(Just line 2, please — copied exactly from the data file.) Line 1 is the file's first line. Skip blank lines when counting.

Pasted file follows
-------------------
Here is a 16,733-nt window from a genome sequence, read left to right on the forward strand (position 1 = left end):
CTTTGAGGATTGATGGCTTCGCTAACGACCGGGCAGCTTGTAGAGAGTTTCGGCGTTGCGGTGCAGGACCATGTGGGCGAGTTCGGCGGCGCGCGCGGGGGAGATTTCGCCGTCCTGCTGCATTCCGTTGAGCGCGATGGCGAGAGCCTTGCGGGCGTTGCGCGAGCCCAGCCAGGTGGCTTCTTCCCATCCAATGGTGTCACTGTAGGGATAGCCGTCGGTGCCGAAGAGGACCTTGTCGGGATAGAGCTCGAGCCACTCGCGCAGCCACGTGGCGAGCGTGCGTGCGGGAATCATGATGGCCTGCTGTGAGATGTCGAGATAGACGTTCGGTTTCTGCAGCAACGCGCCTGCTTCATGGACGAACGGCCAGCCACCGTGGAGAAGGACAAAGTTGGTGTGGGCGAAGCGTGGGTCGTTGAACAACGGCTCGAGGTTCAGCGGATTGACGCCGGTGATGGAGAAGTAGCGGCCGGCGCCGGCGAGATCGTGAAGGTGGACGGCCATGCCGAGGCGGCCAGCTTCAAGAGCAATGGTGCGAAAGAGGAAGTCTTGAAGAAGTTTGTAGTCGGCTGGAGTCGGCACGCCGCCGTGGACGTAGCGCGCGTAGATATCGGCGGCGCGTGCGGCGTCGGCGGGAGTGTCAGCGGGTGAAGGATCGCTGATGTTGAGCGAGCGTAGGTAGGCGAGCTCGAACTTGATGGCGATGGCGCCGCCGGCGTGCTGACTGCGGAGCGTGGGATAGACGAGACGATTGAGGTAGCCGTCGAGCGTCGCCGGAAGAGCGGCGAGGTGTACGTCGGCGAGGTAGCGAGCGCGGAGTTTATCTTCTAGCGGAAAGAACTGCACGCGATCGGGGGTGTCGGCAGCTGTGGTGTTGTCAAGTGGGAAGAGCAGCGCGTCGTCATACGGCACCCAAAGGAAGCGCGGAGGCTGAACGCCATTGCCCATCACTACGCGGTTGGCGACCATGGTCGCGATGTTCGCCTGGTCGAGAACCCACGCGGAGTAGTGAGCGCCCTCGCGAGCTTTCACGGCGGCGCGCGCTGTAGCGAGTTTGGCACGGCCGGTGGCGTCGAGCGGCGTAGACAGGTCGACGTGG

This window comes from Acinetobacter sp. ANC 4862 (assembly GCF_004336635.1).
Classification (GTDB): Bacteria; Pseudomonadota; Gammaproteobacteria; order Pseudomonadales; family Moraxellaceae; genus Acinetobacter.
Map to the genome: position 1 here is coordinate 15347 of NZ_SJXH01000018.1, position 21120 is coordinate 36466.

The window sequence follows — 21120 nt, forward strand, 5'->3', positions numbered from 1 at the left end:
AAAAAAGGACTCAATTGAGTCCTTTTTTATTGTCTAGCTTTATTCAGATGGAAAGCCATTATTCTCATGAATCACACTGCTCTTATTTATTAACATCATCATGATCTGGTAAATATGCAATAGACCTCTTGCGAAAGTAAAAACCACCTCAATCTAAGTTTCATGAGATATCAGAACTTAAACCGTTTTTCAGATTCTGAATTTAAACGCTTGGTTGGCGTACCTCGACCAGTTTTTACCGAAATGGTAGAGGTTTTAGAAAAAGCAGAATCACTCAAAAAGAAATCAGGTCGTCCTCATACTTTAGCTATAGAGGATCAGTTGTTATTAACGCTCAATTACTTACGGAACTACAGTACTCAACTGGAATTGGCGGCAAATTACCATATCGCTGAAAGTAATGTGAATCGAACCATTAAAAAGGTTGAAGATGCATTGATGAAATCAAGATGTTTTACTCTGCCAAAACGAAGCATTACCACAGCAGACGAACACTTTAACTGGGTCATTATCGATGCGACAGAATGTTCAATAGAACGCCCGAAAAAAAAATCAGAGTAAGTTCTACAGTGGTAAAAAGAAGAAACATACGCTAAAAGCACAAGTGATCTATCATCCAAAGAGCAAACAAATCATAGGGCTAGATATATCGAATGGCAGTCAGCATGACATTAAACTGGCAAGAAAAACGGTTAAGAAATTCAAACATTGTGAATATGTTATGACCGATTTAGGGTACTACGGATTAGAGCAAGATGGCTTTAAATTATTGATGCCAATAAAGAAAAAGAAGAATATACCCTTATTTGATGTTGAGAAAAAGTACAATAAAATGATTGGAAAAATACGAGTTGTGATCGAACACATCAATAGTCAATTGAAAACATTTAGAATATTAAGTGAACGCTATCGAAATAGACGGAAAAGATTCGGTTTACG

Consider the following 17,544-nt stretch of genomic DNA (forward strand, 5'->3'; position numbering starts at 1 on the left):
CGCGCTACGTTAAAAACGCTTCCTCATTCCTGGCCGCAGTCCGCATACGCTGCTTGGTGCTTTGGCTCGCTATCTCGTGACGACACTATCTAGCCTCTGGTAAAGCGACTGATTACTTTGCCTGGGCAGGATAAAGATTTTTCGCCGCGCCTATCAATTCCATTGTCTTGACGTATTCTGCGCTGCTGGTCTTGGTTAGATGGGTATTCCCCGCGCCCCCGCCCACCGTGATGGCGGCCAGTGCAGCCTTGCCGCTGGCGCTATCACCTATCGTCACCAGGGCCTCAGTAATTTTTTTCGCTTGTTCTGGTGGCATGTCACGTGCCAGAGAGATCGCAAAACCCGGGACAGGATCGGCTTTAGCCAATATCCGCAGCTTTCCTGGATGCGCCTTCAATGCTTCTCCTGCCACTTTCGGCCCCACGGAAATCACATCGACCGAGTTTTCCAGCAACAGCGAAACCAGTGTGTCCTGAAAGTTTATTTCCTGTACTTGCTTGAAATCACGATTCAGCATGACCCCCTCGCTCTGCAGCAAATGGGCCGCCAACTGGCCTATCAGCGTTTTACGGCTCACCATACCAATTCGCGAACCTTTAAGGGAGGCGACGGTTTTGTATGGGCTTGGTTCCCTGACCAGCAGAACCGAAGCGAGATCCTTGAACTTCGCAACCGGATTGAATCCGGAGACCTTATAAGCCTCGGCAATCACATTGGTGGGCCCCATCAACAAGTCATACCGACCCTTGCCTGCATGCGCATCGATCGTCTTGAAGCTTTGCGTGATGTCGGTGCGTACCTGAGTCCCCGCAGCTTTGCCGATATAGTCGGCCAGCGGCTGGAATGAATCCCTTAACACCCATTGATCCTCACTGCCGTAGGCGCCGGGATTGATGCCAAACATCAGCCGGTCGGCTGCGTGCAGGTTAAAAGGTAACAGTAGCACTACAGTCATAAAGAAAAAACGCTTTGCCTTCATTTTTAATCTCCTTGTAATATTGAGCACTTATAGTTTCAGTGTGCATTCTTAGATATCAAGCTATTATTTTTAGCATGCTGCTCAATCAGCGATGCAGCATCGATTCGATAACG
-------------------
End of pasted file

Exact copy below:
CTTTGAGGATTGATGGCTTCGCTAACGACCGGGCAGCTTGTAGAGAGTTTCGGCGTTGCGGTGCAGGACCATGTGGGCGAGTTCGGCGGCGCGCGCGGGGGAGATTTCGCCGTCCTGCTGCATTCCGTTGAGCGCGATGGCGAGAGCCTTGCGGGCGTTGCGCGAGCCCAGCCAGGTGGCTTCTTCCCATCCAATGGTGTCACTGTAGGGATAGCCGTCGGTGCCGAAGAGGACCTTGTCGGGATAGAGCTCGAGCCACTCGCGCAGCCACGTGGCGAGCGTGCGTGCGGGAATCATGATGGCCTGCTGTGAGATGTCGAGATAGACGTTCGGTTTCTGCAGCAACGCGCCTGCTTCATGGACGAACGGCCAGCCACCGTGGAGAAGGACAAAGTTGGTGTGGGCGAAGCGTGGGTCGTTGAACAACGGCTCGAGGTTCAGCGGATTGACGCCGGTGATGGAGAAGTAGCGGCCGGCGCCGGCGAGATCGTGAAGGTGGACGGCCATGCCGAGGCGGCCAGCTTCAAGAGCAATGGTGCGAAAGAGGAAGTCTTGAAGAAGTTTGTAGTCGGCTGGAGTCGGCACGCCGCCGTGGACGTAGCGCGCGTAGATATCGGCGGCGCGTGCGGCGTCGGCGGGAGTGTCAGCGGGTGAAGGATCGCTGATGTTGAGCGAGCGTAGGTAGGCGAGCTCGAACTTGATGGCGATGGCGCCGCCGGCGTGCTGACTGCGGAGCGTGGGATAGACGAGACGATTGAGGTAGCCGTCGAGCGTCGCCGGAAGAGCGGCGAGGTGTACGTCGGCGAGGTAGCGAGCGCGGAGTTTATCTTCTAGCGGAAAGAACTGCACGCGATCGGGGGTGTCGGCAGCTGTGGTGTTGTCAAGTGGGAAGAGCAGCGCGTCGTCATACGGCACCCAAAGGAAGCGCGGAGGCTGAACGCCATTGCCCATCACTACGCGGTTGGCGACCATGGTCGCGATGTTCGCCTGGTCGAGAACCCACGCGGAGTAGTGAGCGCCCTCGCGAGCTTTCACGGCGGCGCGCGCTGTAGCGAGTTTGGCACGGCCGGTGGCGTCGAGCGGCGTAGACAGGTCGACGTGG